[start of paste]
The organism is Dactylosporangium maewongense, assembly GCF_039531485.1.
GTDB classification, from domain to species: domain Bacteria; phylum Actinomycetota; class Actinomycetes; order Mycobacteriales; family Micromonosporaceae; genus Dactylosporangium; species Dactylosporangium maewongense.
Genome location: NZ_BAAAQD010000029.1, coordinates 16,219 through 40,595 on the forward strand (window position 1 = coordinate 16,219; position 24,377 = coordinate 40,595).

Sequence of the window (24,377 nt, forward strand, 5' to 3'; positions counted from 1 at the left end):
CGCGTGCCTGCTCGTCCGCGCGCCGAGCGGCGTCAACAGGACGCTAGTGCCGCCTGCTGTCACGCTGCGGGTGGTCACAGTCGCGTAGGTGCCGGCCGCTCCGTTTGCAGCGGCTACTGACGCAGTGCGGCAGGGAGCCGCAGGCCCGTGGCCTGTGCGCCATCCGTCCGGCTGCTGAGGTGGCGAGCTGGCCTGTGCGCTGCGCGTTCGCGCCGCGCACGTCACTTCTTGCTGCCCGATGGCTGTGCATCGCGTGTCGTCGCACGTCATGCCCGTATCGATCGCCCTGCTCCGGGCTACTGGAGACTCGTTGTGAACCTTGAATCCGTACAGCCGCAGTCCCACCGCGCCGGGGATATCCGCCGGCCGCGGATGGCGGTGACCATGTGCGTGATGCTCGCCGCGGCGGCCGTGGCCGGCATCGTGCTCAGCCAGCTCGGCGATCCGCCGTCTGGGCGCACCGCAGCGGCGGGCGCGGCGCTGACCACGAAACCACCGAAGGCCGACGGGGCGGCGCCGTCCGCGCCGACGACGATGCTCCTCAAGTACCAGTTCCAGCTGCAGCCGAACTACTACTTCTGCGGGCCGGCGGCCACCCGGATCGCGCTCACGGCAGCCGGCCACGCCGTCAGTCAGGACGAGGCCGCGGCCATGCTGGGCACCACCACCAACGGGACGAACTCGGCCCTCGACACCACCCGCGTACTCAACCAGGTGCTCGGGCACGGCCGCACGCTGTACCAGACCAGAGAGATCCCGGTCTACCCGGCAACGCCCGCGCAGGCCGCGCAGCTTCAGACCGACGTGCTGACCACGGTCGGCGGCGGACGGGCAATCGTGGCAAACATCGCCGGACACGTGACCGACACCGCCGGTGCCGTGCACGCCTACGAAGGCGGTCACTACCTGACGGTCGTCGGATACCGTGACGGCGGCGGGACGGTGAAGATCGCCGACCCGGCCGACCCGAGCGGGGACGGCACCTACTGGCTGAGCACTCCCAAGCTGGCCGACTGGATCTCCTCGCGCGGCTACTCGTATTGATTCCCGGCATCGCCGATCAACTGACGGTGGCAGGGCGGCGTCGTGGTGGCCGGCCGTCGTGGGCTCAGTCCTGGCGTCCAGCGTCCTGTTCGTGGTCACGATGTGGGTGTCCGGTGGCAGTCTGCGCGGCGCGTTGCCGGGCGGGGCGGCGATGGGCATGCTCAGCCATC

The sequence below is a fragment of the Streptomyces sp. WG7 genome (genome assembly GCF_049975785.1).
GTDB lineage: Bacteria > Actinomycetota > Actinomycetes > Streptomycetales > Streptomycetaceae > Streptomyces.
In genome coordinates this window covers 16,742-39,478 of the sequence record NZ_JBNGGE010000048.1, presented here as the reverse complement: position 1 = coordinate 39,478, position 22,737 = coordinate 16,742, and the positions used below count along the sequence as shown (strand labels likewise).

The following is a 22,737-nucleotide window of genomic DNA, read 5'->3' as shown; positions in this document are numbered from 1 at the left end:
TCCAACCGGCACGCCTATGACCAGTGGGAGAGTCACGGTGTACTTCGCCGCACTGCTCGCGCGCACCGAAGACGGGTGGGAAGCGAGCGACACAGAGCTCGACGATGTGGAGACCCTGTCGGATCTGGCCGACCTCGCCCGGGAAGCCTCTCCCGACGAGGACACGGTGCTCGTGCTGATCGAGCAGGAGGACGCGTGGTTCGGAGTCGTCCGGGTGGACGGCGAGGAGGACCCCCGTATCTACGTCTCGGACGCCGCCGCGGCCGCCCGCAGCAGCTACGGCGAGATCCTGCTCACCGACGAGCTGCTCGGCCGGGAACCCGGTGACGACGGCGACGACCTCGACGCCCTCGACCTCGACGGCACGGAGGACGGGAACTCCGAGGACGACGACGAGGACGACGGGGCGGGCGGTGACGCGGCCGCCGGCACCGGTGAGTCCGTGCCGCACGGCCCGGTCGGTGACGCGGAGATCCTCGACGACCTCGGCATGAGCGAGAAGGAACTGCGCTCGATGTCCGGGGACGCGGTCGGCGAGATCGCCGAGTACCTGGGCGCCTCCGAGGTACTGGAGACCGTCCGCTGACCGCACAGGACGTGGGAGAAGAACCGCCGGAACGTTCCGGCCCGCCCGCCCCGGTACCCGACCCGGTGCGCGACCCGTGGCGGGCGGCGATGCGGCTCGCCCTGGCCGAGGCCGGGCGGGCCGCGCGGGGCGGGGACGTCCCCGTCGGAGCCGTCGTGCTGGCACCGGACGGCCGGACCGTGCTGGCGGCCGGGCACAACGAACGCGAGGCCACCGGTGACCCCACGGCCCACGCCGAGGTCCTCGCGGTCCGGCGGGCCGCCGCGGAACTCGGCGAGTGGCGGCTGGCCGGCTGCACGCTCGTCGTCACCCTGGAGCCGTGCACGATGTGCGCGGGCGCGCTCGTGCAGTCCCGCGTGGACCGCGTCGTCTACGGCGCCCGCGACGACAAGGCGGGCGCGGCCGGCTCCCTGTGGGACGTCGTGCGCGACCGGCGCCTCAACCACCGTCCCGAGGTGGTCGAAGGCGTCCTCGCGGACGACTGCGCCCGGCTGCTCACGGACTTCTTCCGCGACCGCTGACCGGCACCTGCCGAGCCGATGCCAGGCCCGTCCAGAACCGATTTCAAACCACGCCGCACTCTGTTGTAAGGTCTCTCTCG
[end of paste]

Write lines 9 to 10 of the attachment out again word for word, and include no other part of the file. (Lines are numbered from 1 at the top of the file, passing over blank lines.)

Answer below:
The following is a 22,737-nucleotide window of genomic DNA, read 5'->3' as shown; positions in this document are numbered from 1 at the left end:
TCCAACCGGCACGCCTATGACCAGTGGGAGAGTCACGGTGTACTTCGCCGCACTGCTCGCGCGCACCGAAGACGGGTGGGAAGCGAGCGACACAGAGCTCGACGATGTGGAGACCCTGTCGGATCTGGCCGACCTCGCCCGGGAAGCCTCTCCCGACGAGGACACGGTGCTCGTGCTGATCGAGCAGGAGGACGCGTGGTTCGGAGTCGTCCGGGTGGACGGCGAGGAGGACCCCCGTATCTACGTCTCGGACGCCGCCGCGGCCGCCCGCAGCAGCTACGGCGAGATCCTGCTCACCGACGAGCTGCTCGGCCGGGAACCCGGTGACGACGGCGACGACCTCGACGCCCTCGACCTCGACGGCACGGAGGACGGGAACTCCGAGGACGACGACGAGGACGACGGGGCGGGCGGTGACGCGGCCGCCGGCACCGGTGAGTCCGTGCCGCACGGCCCGGTCGGTGACGCGGAGATCCTCGACGACCTCGGCATGAGCGAGAAGGAACTGCGCTCGATGTCCGGGGACGCGGTCGGCGAGATCGCCGAGTACCTGGGCGCCTCCGAGGTACTGGAGACCGTCCGCTGACCGCACAGGACGTGGGAGAAGAACCGCCGGAACGTTCCGGCCCGCCCGCCCCGGTACCCGACCCGGTGCGCGACCCGTGGCGGGCGGCGATGCGGCTCGCCCTGGCCGAGGCCGGGCGGGCCGCGCGGGGCGGGGACGTCCCCGTCGGAGCCGTCGTGCTGGCACCGGACGGCCGGACCGTGCTGGCGGCCGGGCACAACGAACGCGAGGCCACCGGTGACCCCACGGCCCACGCCGAGGTCCTCGCGGTCCGGCGGGCCGCCGCGGAACTCGGCGAGTGGCGGCTGGCCGGCTGCACGCTCGTCGTCACCCTGGAGCCGTGCACGATGTGCGCGGGCGCGCTCGTGCAGTCCCGCGTGGACCGCGTCGTCTACGGCGCCCGCGACGACAAGGCGGGCGCGGCCGGCTCCCTGTGGGACGTCGTGCGCGACCGGCGCCTCAACCACCGTCCCGAGGTGGTCGAAGGCGTCCTCGCGGACGACTGCGCCCGGCTGCTCACGGACTTCTTCCGCGACCGCTGACCGGCACCTGCCGAGCCGATGCCAGGCCCGTCCAGAACCGATTTCAAACCACGCCGCACTCTGTTGTAAGGTCTCTCTCG